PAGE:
Researching and Evaluating Medical Schools

Researching and Evaluating Medical Schools

When choosing a medical school, your first order of business is to decide what’s important to you. Do you want a traditional program focused around lectures or a program centered around Problem-Based Learning (PBL)? In what sort of learning environment do you thrive best? Do you want to live and study in a city, town, or rural environment? You will need to take a number of factors into account when assessing which programs fit your wants and needs, including:

 

Culture Curriculum
Hospital Rankings Faculty and Research
Rotations and Internships Grading Policy
Match Rates Location
Campus Setting Class Profile
Cost Class Size

 

Resources for Researching Medical Schools

Finding credible sources of current information on medical schools is key. There are several guides published every year that provide rankings of schools, as well as data about acceptance rates and median GPA and MCAT scores. In addition, some rank schools according to their reputations among students, professors, or prominent people in the field.

Put your MCAT score and GPA alongside the median numbers of schools that interest you. The comparison will give you a rough idea of where you stand. But remember, MCAT and GPA are not the only criteria for admissions. Many other factors like recommendations and “intangibles” like activities and relevant experience can factor prominently into the admissions equation.

Be Strategic

A sensible application strategy will include schools in three general categories:

  • Dream schools—places you’d love to attend, but where your chances of acceptance are up in the air or even unlikely.
  • Good possibilities—programs you’d like to attend and where your grades and MCAT score are close to the median.
  • Safeties—schools where your numbers make acceptance more likely.

How many medical schools you should apply to is best determined by your strength as an applicant, the difficulty of admission at schools to where you’re applying, and the general difficulty of getting into any program in your discipline. If you’re applying to nine or ten med schools, pick a couple of dream schools, several in the “likely” category, and one or two safeties.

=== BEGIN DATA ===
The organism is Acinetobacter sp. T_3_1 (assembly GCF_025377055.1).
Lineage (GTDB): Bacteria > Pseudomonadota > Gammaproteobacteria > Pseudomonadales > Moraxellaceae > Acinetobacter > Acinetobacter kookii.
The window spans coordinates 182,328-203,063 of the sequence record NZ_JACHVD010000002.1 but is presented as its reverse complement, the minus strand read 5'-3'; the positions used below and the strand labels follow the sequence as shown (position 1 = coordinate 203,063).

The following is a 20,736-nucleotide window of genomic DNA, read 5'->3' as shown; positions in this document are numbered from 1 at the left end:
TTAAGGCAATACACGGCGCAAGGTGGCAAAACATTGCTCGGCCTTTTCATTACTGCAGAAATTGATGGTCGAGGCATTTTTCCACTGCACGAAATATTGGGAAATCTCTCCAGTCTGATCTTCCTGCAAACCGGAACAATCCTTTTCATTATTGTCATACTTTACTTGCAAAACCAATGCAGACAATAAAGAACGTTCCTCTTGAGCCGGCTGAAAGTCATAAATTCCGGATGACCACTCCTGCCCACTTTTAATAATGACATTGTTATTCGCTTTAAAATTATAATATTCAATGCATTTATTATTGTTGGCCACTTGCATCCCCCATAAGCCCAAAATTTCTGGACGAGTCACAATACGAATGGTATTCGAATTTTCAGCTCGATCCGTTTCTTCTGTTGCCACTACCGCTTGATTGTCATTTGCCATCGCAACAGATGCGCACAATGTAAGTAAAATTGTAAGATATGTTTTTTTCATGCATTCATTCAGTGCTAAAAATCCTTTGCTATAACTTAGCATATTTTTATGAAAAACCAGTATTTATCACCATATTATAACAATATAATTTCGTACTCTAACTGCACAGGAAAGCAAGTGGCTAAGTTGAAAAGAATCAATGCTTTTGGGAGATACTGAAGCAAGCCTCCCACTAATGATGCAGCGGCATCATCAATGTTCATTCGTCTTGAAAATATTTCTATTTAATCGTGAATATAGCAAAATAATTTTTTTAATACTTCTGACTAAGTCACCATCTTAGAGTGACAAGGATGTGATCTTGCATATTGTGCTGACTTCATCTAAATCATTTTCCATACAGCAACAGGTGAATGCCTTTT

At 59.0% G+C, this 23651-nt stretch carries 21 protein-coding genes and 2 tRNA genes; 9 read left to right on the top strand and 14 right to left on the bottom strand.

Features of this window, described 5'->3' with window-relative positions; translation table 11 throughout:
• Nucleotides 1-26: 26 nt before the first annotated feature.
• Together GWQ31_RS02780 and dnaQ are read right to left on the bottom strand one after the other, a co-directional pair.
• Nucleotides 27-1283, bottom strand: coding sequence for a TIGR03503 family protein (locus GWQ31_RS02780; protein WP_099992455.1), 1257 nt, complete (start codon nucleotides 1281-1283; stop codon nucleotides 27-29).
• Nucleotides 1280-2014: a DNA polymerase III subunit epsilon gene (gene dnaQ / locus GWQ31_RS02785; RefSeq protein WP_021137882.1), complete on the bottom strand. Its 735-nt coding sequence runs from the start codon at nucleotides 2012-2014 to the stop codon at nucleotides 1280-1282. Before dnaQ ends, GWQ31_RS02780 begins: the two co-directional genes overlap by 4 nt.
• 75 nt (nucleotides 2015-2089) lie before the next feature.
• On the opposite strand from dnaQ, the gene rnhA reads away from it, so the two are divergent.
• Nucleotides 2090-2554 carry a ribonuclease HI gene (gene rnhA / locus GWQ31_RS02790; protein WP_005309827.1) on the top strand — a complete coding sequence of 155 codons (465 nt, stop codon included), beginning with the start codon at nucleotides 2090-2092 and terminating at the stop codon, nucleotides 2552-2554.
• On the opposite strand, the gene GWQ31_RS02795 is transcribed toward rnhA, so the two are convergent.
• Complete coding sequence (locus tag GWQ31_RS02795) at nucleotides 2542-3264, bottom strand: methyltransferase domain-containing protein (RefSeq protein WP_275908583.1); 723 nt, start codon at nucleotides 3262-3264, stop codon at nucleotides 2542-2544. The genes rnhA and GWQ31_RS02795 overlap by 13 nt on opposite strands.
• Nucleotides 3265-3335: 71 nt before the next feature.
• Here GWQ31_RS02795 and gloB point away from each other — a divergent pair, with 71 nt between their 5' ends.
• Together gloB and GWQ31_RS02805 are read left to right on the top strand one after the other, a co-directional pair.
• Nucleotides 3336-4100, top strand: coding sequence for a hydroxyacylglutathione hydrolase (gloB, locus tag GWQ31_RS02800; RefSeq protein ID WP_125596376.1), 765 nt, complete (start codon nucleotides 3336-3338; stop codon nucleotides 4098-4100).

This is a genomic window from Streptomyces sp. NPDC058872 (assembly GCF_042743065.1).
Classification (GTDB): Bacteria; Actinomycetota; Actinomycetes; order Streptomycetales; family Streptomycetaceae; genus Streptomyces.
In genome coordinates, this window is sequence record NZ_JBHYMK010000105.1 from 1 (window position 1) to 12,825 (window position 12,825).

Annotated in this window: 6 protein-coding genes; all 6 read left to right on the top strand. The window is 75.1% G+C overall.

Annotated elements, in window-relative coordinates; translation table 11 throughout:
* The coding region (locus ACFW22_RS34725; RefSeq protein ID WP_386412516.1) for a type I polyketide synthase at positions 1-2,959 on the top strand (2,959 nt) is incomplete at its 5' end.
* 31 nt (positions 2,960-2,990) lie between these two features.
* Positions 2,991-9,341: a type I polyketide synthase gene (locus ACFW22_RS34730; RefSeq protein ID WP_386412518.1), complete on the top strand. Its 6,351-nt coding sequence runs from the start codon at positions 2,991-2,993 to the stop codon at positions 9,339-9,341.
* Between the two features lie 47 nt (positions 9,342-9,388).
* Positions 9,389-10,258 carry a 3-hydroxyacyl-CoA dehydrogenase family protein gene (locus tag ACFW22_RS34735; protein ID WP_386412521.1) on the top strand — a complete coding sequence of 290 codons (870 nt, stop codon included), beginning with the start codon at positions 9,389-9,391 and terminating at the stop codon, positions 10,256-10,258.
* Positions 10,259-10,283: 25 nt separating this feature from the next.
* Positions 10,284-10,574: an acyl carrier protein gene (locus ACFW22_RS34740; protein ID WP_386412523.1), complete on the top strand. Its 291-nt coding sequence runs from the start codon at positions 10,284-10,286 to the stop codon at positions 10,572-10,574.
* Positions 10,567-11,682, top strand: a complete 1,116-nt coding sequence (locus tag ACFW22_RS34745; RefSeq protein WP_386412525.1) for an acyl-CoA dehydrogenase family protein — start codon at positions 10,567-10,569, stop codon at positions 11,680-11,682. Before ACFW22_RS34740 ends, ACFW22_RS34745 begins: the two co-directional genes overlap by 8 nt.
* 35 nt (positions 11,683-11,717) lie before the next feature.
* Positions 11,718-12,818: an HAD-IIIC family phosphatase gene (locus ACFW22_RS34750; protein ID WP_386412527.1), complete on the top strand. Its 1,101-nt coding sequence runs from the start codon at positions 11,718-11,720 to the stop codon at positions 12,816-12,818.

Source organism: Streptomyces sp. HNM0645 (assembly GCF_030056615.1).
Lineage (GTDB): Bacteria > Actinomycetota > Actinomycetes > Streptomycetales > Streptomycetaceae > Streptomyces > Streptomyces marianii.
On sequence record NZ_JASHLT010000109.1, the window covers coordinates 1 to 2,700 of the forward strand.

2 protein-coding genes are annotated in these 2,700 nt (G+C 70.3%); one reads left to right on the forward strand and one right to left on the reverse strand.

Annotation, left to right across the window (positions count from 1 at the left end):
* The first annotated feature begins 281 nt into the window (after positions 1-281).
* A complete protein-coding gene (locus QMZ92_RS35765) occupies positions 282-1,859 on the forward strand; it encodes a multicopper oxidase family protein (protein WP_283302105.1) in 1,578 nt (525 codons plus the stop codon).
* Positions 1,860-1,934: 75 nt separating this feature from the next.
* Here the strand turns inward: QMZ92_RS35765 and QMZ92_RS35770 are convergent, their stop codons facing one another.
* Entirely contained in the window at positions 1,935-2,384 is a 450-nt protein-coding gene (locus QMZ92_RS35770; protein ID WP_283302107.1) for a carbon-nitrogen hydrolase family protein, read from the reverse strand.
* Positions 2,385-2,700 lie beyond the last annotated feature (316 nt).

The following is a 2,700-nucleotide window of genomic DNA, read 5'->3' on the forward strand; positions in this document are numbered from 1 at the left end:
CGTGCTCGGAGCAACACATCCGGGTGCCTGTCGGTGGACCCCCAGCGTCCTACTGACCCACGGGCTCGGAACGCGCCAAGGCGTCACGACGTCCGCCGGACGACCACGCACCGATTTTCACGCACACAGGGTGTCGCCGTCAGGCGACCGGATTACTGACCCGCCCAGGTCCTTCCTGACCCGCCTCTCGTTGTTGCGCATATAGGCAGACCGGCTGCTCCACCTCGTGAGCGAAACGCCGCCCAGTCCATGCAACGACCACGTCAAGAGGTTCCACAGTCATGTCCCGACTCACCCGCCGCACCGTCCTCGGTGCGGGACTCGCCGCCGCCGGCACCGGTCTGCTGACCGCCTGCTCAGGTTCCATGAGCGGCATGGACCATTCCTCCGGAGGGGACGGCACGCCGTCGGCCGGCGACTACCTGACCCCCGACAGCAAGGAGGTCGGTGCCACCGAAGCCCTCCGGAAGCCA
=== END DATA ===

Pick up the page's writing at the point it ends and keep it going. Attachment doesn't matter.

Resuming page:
A good way to get a sense of how med schools perceive you is to create a fact sheet with your MCAT scores (or projected scores), overall GPA, and GPA in your major (and minor, if applicable). Relevant outside activities, work experience, internships, publications, etc. will also contribute to the overall strength of your application.

Medical School Admission Requirements

Medical School Admission Requirements, published every April by the Association of American Medical Colleges (AAMC) and affectionately called the “MSAR,” provides comprehensive information on accredited U.S. and Canadian medical schools.
When it comes to medical school admissions, “doing it by the book” refers to the MSAR. The information provided in this book comes from the schools themselves. The first part of the MSAR includes over 100 pages relating to the admissions process. The second part includes profiles of all the LCME-accredited schools in the U.S. and Canada. Every school profiled in the MSAR contains the following entries:

General Information Curriculum
Requirements Selection Factors
Early Decision Program Tuition
Financial Aid Location
Campus Setting Application & Acceptance Policies
Information on Previous Year’s Class

You can order the MSAR at aamc.org

 

The MD/MPH Option

It has been clear for many years to public health professionals that many health problems are rooted in social issues and that these problems must be addressed using the tools of public health. Just as it is important for physicians to understand how the human body works from the organism down to the sub-molecular level, it is also important for them to understand how the human being works from the organism “up” to the global level.